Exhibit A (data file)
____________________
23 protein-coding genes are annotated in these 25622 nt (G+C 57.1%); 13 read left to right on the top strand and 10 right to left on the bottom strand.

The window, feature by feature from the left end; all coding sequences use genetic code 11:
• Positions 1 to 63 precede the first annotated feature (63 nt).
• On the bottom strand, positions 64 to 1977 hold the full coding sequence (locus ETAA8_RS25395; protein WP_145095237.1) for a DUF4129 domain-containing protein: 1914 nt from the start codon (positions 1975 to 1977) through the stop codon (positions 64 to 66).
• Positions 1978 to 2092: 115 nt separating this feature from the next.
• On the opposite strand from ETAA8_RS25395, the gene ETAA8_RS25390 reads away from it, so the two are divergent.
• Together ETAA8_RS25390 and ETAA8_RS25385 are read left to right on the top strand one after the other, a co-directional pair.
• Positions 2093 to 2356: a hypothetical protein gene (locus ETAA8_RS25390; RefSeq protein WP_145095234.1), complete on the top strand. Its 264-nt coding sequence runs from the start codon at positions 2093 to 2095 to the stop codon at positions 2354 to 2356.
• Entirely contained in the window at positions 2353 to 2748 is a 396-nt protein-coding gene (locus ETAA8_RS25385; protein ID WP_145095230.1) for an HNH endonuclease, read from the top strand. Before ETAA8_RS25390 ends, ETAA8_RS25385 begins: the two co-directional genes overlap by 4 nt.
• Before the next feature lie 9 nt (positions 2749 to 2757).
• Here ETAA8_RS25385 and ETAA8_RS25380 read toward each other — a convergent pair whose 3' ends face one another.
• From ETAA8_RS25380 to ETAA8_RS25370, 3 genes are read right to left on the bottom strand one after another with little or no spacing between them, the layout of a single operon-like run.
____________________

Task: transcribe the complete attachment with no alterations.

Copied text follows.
23 protein-coding genes are annotated in these 25622 nt (G+C 57.1%); 13 read left to right on the top strand and 10 right to left on the bottom strand.

The window, feature by feature from the left end; all coding sequences use genetic code 11:
• Positions 1 to 63 precede the first annotated feature (63 nt).
• On the bottom strand, positions 64 to 1977 hold the full coding sequence (locus ETAA8_RS25395; protein WP_145095237.1) for a DUF4129 domain-containing protein: 1914 nt from the start codon (positions 1975 to 1977) through the stop codon (positions 64 to 66).
• Positions 1978 to 2092: 115 nt separating this feature from the next.
• On the opposite strand from ETAA8_RS25395, the gene ETAA8_RS25390 reads away from it, so the two are divergent.
• Together ETAA8_RS25390 and ETAA8_RS25385 are read left to right on the top strand one after the other, a co-directional pair.
• Positions 2093 to 2356: a hypothetical protein gene (locus ETAA8_RS25390; RefSeq protein WP_145095234.1), complete on the top strand. Its 264-nt coding sequence runs from the start codon at positions 2093 to 2095 to the stop codon at positions 2354 to 2356.
• Entirely contained in the window at positions 2353 to 2748 is a 396-nt protein-coding gene (locus ETAA8_RS25385; protein ID WP_145095230.1) for an HNH endonuclease, read from the top strand. Before ETAA8_RS25390 ends, ETAA8_RS25385 begins: the two co-directional genes overlap by 4 nt.
• Before the next feature lie 9 nt (positions 2749 to 2757).
• Here ETAA8_RS25385 and ETAA8_RS25380 read toward each other — a convergent pair whose 3' ends face one another.
• From ETAA8_RS25380 to ETAA8_RS25370, 3 genes are read right to left on the bottom strand one after another with little or no spacing between them, the layout of a single operon-like run.